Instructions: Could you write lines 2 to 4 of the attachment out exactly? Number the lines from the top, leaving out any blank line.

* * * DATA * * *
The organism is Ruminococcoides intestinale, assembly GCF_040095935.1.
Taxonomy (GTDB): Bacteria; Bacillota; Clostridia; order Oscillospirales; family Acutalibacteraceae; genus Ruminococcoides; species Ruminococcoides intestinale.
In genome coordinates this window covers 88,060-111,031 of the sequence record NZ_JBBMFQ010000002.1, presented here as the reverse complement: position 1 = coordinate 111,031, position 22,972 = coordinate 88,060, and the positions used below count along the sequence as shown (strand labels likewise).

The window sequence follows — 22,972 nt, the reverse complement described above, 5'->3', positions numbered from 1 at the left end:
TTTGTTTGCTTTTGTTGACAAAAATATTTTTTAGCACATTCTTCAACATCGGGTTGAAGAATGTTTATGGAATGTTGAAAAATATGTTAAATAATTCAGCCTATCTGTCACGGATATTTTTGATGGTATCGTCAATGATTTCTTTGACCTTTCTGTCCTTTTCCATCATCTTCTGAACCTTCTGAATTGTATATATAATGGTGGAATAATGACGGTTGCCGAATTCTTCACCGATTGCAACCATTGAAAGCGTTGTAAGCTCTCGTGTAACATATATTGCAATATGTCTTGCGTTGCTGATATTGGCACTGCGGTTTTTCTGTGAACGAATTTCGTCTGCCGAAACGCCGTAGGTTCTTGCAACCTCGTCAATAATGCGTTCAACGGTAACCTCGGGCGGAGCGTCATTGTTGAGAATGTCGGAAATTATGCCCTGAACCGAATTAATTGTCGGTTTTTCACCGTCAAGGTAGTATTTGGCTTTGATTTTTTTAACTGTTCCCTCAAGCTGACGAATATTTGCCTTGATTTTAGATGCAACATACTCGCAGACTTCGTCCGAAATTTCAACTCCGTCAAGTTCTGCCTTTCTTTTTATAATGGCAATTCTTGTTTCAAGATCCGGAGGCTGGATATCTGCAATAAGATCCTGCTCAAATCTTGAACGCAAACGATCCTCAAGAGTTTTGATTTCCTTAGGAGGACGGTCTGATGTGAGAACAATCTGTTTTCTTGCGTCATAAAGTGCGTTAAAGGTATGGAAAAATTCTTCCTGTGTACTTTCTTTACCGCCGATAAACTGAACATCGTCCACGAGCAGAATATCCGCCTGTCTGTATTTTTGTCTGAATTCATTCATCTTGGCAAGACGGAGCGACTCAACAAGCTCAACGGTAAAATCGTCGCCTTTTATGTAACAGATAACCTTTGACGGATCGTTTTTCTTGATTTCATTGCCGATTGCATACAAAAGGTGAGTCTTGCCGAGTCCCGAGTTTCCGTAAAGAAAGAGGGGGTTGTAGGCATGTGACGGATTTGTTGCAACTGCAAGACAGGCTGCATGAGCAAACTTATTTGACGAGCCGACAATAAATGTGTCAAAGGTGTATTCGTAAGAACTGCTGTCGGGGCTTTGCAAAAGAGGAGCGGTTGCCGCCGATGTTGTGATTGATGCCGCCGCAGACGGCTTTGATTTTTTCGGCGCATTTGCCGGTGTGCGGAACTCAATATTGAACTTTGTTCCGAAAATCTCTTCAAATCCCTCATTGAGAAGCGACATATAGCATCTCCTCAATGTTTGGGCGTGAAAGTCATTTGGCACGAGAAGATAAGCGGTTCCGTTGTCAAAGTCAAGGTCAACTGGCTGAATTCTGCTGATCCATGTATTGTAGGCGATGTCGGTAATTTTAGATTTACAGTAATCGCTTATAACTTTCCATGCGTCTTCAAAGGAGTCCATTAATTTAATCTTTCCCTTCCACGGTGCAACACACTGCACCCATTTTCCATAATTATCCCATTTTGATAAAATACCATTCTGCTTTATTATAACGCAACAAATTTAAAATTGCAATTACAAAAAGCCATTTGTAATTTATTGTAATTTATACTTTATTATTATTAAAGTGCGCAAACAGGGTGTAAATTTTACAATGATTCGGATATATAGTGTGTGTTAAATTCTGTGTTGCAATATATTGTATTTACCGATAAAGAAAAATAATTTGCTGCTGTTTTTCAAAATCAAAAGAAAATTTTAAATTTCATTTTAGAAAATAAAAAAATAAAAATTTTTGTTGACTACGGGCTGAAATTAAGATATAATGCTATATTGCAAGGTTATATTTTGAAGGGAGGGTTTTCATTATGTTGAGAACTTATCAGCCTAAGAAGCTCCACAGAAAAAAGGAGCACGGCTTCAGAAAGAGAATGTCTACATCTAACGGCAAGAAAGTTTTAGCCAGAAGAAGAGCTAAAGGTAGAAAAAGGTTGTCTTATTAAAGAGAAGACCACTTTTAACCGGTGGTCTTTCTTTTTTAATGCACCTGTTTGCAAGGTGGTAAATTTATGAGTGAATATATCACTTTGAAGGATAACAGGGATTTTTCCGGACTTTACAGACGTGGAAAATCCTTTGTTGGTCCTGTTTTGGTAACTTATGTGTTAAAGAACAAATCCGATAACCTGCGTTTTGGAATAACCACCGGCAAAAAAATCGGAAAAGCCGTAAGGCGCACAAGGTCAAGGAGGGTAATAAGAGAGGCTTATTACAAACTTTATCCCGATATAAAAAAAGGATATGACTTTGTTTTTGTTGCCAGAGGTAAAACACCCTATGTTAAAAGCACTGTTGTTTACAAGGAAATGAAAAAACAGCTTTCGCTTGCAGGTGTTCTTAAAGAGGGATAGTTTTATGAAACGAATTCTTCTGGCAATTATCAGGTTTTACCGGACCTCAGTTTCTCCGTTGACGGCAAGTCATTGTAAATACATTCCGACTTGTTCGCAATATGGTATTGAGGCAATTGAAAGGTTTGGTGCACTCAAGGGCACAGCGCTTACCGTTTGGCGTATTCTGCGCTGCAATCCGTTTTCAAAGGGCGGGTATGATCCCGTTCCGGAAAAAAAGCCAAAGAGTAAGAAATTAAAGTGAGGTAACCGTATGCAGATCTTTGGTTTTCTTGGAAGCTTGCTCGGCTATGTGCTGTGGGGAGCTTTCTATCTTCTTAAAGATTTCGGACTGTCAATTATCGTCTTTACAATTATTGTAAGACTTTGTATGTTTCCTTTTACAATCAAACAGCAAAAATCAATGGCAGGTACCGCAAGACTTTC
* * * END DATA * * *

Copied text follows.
Taxonomy (GTDB): Bacteria; Bacillota; Clostridia; order Oscillospirales; family Acutalibacteraceae; genus Ruminococcoides; species Ruminococcoides intestinale.
In genome coordinates this window covers 88,060-111,031 of the sequence record NZ_JBBMFQ010000002.1, presented here as the reverse complement: position 1 = coordinate 111,031, position 22,972 = coordinate 88,060, and the positions used below count along the sequence as shown (strand labels likewise).

The window sequence follows — 22,972 nt, the reverse complement described above, 5'->3', positions numbered from 1 at the left end: